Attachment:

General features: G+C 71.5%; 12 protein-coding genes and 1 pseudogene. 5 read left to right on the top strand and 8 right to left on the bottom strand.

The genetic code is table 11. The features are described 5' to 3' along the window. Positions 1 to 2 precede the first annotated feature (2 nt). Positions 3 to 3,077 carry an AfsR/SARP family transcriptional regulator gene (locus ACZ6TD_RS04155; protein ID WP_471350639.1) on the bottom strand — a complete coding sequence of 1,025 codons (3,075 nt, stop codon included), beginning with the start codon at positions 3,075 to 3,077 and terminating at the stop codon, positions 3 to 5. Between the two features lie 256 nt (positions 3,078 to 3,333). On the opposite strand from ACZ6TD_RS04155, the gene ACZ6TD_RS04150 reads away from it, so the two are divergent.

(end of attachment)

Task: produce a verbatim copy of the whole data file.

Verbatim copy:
General features: G+C 71.5%; 12 protein-coding genes and 1 pseudogene. 5 read left to right on the top strand and 8 right to left on the bottom strand.

The genetic code is table 11. The features are described 5' to 3' along the window. Positions 1 to 2 precede the first annotated feature (2 nt). Positions 3 to 3,077 carry an AfsR/SARP family transcriptional regulator gene (locus ACZ6TD_RS04155; protein ID WP_471350639.1) on the bottom strand — a complete coding sequence of 1,025 codons (3,075 nt, stop codon included), beginning with the start codon at positions 3,075 to 3,077 and terminating at the stop codon, positions 3 to 5. Between the two features lie 256 nt (positions 3,078 to 3,333). On the opposite strand from ACZ6TD_RS04155, the gene ACZ6TD_RS04150 reads away from it, so the two are divergent.